At 3.30pm, Thursday 10th March 2011 I was in Buenos Aires, standing in la Plaza de Mayo.
I was aware of Las Madres de Plaza de Mayo and of their long protest to find out where the bodies of their murdered children had been hidden. And here I was, in the middle of their weekly demonstration of protest and memory.
All around were other tourists and visitors to Buenos Aires. There were supporters of las Madres, people at the busy bookstall of L’Asociación Madres de Plaza de Mayo. There were flag-sellers and beggars and people simply passing through the plaza on their way to and from shops and offices.
La Linea Fundadora walked silently behind a black and white banner, photocopied pictures of youthful faces held aloft. A minibus arrived carrying the women of L’Asociación Madres de Plaza de Mayo. They formed up behind their blue and white banner with a large group of supporters behind them. As they walked they clapped and chanted softly, flags catching the wind. At the end of their walk their leader, Hebe de Bonafini, addressed the crowd. La Linea Fundadora walked on in silence.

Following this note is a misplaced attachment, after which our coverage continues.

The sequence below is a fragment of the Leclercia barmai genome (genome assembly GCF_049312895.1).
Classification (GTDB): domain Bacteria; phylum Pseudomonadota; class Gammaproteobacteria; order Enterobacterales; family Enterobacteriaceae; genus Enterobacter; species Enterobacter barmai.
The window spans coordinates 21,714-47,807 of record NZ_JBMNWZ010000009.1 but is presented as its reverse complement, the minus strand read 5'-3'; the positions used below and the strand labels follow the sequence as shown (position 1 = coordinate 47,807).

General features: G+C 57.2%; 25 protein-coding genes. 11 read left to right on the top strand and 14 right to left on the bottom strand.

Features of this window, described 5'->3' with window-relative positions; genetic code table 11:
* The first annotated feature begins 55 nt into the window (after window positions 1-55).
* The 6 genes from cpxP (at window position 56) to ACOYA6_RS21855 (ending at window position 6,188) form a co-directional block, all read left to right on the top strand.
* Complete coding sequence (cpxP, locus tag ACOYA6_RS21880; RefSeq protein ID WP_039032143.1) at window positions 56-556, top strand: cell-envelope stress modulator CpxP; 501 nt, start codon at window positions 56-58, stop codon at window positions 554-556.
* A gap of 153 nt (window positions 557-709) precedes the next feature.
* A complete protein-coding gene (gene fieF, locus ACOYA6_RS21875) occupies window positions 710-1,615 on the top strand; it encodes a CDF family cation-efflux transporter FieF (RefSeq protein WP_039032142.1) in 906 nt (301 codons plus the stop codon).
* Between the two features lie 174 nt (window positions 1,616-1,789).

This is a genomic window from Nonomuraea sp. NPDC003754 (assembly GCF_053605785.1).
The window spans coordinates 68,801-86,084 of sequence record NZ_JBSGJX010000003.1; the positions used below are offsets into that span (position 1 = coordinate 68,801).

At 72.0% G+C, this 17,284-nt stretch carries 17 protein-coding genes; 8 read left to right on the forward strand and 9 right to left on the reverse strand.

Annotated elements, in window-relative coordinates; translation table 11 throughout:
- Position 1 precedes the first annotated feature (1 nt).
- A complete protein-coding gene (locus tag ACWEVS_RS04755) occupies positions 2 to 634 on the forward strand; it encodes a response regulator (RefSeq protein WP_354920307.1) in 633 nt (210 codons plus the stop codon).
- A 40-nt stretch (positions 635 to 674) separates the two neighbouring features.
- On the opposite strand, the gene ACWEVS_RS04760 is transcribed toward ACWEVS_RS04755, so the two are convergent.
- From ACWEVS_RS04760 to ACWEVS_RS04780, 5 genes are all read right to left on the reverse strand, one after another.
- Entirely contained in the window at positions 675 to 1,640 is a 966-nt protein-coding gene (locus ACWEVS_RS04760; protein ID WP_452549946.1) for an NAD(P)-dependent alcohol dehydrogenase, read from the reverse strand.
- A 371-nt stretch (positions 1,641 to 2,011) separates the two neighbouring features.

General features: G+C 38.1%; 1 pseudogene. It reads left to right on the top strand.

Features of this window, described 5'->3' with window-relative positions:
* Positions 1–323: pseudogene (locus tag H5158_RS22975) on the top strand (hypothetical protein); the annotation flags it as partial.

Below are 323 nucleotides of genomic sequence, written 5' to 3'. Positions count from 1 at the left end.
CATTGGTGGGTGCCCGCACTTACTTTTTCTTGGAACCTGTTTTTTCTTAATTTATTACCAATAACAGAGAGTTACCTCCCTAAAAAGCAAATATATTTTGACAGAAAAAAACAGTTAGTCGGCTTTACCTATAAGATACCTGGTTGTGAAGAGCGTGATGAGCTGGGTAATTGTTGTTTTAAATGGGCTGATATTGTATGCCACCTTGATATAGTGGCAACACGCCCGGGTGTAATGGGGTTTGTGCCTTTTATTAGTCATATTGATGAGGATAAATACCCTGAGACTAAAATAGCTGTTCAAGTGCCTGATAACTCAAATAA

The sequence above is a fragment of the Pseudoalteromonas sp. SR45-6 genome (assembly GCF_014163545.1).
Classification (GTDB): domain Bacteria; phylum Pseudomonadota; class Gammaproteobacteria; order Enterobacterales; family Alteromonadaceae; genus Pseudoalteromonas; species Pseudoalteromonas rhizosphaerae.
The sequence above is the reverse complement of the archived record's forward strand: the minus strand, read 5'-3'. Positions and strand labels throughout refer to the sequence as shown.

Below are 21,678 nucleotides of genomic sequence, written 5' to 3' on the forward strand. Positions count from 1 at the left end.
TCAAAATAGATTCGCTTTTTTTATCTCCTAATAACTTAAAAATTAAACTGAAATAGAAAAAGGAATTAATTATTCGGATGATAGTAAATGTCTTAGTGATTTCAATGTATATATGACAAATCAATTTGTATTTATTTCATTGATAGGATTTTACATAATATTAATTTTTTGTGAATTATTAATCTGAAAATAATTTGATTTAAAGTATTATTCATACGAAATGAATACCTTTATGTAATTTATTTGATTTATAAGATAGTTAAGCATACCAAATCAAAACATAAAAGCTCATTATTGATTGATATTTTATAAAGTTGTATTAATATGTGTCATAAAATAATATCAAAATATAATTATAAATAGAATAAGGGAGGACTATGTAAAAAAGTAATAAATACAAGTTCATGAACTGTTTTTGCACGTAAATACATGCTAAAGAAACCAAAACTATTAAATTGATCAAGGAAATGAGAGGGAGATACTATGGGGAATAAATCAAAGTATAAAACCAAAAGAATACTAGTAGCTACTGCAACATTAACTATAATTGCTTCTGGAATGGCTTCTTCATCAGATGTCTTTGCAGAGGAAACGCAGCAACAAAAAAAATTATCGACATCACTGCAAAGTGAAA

I was not prepared for the emotion that overwhelmed me in that space. I felt the need, an unspoken demand almost, that I should record the act of memory and protest performed by las Madres.
I exhibited this video at the Triton Gallery, Sledmere House, East Yorkshire, in July 2011. The exhibition of photographs and this video represent a first attempt to make sense of what happened, of what I felt and experienced in la Plaza de Mayo.
This is documentary; it is an act of witness; it is now part of a huge, informal, world-wide archive of images. It is my attempt to support and celebrate their struggle and their protest.